Your life becomes a script that you follow to make other people feel better. This is why many gay people struggle with excessive people pleasing. If I can just act the way people want me to act, then I’ll be accepted. But the problem with this false logic is that if you don’t accept yourself and live in a way that you want to act, you will never feel like you are living your life, but rather someone else’s.
3. Bottling Things Inside Negatively Affects Mental Health
When we have to hide, we end up hiding far more than our sexuality. Hiding that you are gay, leads to hiding your feelings about being gay. You never feel like you can talk about how you are really feeling inside. About your worries, what stresses you out, and the things that cause you deep pain. When you are hiding yourself away from the world, you are likely not sharing your troubles with others. How can you connect with others (and yourself) when you aren’t able to share your feelings? You can’t.
Because of this, you are more than likely experiencing great amounts of stress and anxiety. Anxiety is one of the most common yet treatable mental health conditions. It is estimated that in 2021 alone, 45% of adults were dealing with some type of anxiety disorder.
And that is just the ones who went and sought help. But members of the LGBTQIA+ community are less likely to seek help due to the fear of their doctors or therapists not understanding who they are. And as a result we either don’t get the support and help we need and deserve OR we settle for something less and justify it by saying, at least they aren’t hostile towards gay people.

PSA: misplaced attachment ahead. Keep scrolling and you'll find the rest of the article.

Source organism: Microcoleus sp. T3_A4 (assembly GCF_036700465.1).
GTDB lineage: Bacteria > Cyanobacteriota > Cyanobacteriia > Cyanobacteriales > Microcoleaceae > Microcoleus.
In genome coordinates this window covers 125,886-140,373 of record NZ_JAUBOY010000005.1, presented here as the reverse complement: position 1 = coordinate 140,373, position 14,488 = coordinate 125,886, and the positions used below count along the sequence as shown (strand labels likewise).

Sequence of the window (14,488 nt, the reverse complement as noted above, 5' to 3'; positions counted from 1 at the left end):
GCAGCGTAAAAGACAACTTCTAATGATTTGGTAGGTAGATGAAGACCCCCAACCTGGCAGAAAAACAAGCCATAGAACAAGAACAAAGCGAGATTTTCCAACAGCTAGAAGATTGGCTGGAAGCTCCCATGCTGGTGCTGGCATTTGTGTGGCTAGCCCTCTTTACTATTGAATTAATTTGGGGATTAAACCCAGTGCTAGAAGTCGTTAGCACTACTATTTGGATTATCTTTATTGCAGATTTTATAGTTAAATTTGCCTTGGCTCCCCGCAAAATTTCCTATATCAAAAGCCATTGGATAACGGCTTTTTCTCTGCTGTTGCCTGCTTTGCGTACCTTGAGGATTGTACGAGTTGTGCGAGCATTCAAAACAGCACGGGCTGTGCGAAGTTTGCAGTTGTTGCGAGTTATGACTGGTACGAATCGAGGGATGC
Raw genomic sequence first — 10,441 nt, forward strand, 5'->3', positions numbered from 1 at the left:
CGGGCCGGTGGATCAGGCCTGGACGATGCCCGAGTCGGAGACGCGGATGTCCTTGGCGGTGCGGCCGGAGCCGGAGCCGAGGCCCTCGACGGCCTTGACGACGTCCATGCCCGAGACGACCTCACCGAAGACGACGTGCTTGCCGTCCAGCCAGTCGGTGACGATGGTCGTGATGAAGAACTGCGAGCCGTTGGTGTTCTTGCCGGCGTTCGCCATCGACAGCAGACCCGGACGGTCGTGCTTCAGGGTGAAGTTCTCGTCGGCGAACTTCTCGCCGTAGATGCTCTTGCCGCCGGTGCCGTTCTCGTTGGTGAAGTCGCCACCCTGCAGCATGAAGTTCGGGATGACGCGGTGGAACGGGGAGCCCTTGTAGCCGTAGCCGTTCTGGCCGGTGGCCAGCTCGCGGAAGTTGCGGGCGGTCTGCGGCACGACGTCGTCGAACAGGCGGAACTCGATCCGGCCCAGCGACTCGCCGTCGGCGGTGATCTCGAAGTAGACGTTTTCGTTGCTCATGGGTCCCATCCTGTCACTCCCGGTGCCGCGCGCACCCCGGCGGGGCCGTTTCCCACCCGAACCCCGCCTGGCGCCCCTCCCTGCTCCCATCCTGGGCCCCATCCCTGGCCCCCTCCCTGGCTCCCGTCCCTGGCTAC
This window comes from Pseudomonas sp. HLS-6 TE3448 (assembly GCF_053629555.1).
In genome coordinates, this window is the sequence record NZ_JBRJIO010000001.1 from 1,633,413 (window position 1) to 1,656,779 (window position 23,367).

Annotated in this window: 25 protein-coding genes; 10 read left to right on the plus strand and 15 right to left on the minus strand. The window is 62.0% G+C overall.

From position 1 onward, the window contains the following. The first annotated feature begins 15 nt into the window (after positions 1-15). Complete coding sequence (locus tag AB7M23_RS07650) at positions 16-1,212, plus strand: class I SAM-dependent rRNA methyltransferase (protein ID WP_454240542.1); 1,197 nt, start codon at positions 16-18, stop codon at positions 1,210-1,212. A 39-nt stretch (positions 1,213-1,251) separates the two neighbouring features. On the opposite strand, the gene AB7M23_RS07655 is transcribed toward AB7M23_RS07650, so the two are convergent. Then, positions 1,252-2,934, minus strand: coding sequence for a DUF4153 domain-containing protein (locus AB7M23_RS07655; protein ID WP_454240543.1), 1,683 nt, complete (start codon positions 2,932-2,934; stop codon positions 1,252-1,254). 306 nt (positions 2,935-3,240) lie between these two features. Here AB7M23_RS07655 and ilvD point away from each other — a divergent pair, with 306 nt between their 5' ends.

Can I Heal From Gay Shame?
Is It Possible To Overcome Gay Shame And Show The World Who You Are?
Absolutely. How this looks for everyone will be different. For some, it’s coming out to one or two people closest in their life. For others, it’s beginning to break the mold that people set for gay people in America (both the ‘straight world’ as well as the ‘lgbtq community’.
And for others? It begins with small steps that begin with the inner self. You may not be ready yet to take the leap of faith and show the world who you are. There’s nothing wrong with that at all. Coming out and sharing who you are should always be on your terms and in your timing. But you can begin to take some steps to build yourself up and gain the confidence you will need to someday do that.
That’s why working with a life coach who is also a therapist and is also a fellow gay person, can be really helpful. From my training as well as personal experience, I can show you how you can honor your truest self by taking small steps to get there. If as a gay man or member of the lgbtq + community, you are looking for support from a gay therapist, please reach out to my Honolulu or London clinic for a free test drive session of my services. Click to learn more about therapy for gay men.
I am a Licensed Mental Health Counselor in the USA and an Accredited CBT Therapist in the UK with over 16 years of experience. I specialize in therapy for gay men, anxiety, and teaching the tried and tested techniques of self compassion for LGBTQ+ people. I have also received advanced specialist training in using Cognitive Behavior Therapy and Compassion Focused Therapy which have been shown to be very effective and which I have found to be super helpful for many of my gay clients over the years.